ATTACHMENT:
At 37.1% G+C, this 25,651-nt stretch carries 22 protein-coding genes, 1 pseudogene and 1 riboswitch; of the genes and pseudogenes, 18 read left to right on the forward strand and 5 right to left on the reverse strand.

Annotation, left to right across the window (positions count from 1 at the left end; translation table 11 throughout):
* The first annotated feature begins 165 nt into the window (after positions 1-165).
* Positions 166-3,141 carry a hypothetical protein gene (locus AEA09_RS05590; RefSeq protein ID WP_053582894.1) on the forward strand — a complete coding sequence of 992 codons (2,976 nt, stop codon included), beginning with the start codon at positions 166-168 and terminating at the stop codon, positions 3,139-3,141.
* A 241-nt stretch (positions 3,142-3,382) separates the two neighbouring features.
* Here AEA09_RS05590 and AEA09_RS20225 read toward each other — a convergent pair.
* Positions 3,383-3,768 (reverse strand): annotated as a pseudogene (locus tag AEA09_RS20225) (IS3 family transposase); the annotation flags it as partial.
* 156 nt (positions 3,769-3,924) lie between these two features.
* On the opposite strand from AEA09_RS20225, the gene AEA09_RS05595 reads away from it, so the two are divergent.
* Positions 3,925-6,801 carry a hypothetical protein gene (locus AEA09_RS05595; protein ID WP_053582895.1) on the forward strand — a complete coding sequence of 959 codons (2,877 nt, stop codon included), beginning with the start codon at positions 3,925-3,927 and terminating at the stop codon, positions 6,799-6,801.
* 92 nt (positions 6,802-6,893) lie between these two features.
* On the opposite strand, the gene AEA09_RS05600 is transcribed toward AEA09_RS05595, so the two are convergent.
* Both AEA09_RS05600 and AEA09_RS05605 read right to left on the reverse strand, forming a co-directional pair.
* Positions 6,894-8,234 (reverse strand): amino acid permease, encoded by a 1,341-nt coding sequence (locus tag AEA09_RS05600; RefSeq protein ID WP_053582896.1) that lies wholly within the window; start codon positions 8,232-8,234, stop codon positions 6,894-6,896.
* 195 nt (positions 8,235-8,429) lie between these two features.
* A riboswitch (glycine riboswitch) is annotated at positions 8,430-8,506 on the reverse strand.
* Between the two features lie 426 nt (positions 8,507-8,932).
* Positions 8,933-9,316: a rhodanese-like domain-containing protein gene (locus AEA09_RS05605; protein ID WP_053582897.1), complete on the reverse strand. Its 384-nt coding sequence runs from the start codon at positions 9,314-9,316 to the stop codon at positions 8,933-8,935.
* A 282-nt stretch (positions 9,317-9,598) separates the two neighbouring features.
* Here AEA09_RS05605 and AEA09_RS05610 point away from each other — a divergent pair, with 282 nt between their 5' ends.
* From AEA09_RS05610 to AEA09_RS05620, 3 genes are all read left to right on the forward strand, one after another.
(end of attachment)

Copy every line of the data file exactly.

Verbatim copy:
At 37.1% G+C, this 25,651-nt stretch carries 22 protein-coding genes, 1 pseudogene and 1 riboswitch; of the genes and pseudogenes, 18 read left to right on the forward strand and 5 right to left on the reverse strand.

Annotation, left to right across the window (positions count from 1 at the left end; translation table 11 throughout):
* The first annotated feature begins 165 nt into the window (after positions 1-165).
* Positions 166-3,141 carry a hypothetical protein gene (locus AEA09_RS05590; RefSeq protein ID WP_053582894.1) on the forward strand — a complete coding sequence of 992 codons (2,976 nt, stop codon included), beginning with the start codon at positions 166-168 and terminating at the stop codon, positions 3,139-3,141.
* A 241-nt stretch (positions 3,142-3,382) separates the two neighbouring features.
* Here AEA09_RS05590 and AEA09_RS20225 read toward each other — a convergent pair.
* Positions 3,383-3,768 (reverse strand): annotated as a pseudogene (locus tag AEA09_RS20225) (IS3 family transposase); the annotation flags it as partial.
* 156 nt (positions 3,769-3,924) lie between these two features.
* On the opposite strand from AEA09_RS20225, the gene AEA09_RS05595 reads away from it, so the two are divergent.
* Positions 3,925-6,801 carry a hypothetical protein gene (locus AEA09_RS05595; protein ID WP_053582895.1) on the forward strand — a complete coding sequence of 959 codons (2,877 nt, stop codon included), beginning with the start codon at positions 3,925-3,927 and terminating at the stop codon, positions 6,799-6,801.
* 92 nt (positions 6,802-6,893) lie between these two features.
* On the opposite strand, the gene AEA09_RS05600 is transcribed toward AEA09_RS05595, so the two are convergent.
* Both AEA09_RS05600 and AEA09_RS05605 read right to left on the reverse strand, forming a co-directional pair.
* Positions 6,894-8,234 (reverse strand): amino acid permease, encoded by a 1,341-nt coding sequence (locus tag AEA09_RS05600; RefSeq protein ID WP_053582896.1) that lies wholly within the window; start codon positions 8,232-8,234, stop codon positions 6,894-6,896.
* 195 nt (positions 8,235-8,429) lie between these two features.
* A riboswitch (glycine riboswitch) is annotated at positions 8,430-8,506 on the reverse strand.
* Between the two features lie 426 nt (positions 8,507-8,932).
* Positions 8,933-9,316: a rhodanese-like domain-containing protein gene (locus AEA09_RS05605; protein ID WP_053582897.1), complete on the reverse strand. Its 384-nt coding sequence runs from the start codon at positions 9,314-9,316 to the stop codon at positions 8,933-8,935.
* A 282-nt stretch (positions 9,317-9,598) separates the two neighbouring features.
* Here AEA09_RS05605 and AEA09_RS05610 point away from each other — a divergent pair, with 282 nt between their 5' ends.
* From AEA09_RS05610 to AEA09_RS05620, 3 genes are all read left to right on the forward strand, one after another.